The production looks good as we get off the Enterprise sets for the bulk of the episode. The backlot is suitably desolate, and the new sets are marvelously decorated by Marvin March. This leads to a very weird directorial decision at one point to dolly forward through a cobweb. It seems like a good idea, until the thing appears to get stuck and has to be pulled away by a crewmember. This is uncharacteristically distracting. Also the opticals on the phaser blast are somewhat odd, making it look almost like two blasts from the phaser, despite the fact that the girl gets hit only once.

Also in the optical department, one has to question the decision to use a globe as the planet. By the time this episode was filmed, the look of the earth from space was becoming quite well known (the first weather satellite went into orbit in 1960). To show a planet with no clouds seems very sloppy. I'm sure they wanted to make it obvious that this was an earth clone, but even that decision must be questioned. The fact that the two planets were identical geographically is completely unnecessary to the story, and causes a rare moment when we are conscious of watching a television show. Even if this episode was meant as a cautionary tale about genetic engineering, there is no reason for the planets themselves to be identical. It seems an unnecessary addition designed to suit the opticals -- rather than the other way around.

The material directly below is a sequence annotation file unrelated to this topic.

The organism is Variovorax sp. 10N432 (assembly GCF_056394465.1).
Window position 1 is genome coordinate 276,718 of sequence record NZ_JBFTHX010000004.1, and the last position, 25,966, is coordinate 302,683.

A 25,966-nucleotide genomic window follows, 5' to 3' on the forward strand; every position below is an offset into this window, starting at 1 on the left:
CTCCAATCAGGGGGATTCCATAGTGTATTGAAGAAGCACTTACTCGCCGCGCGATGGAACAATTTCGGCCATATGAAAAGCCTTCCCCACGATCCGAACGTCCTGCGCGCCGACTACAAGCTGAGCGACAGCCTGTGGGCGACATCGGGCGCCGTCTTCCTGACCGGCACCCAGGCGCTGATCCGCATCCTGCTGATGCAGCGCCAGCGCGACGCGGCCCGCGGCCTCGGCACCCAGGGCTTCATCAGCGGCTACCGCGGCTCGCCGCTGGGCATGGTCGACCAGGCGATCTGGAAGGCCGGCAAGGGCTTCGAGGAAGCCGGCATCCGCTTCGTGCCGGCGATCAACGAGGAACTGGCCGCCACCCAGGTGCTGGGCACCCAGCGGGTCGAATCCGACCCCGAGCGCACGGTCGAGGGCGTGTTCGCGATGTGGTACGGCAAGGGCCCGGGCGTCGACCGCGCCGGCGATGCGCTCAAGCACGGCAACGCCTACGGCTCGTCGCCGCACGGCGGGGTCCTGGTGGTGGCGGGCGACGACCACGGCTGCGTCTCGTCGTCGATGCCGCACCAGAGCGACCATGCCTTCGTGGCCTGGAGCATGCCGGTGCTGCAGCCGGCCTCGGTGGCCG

As with the previous episode, the music editing is very crude in spots. It results in a confusing opening few seconds, and at least one spot (as Spock approaches a window which has just been cleaned) where an edit is clearly audible because the tempo of the two segments does not match. On the other hand, a nice new piece of music is used when Kirk and Miri converse, and a lovely solo violin can be heard late in the episode.

As with the weaker episodes of the series, the question must be asked: Why tell this story? As an allegory it fails. As a character story it fails. As an action adventure it fails. As a romance it fails. The script may have aspirations of commenting on the loss of innocence. It may also want to talk about meddling with Mother Nature, or the hubris of humankind. But these are, if anything, only footnotes to a pure action/adventure race with the clock. It is entertaining, to be sure, but leaves too many possibilities on the table. It is saved by the gains made by our regular characters, but overall hardly seems worth the great labor which went into creating it.

Rating: Middle (4)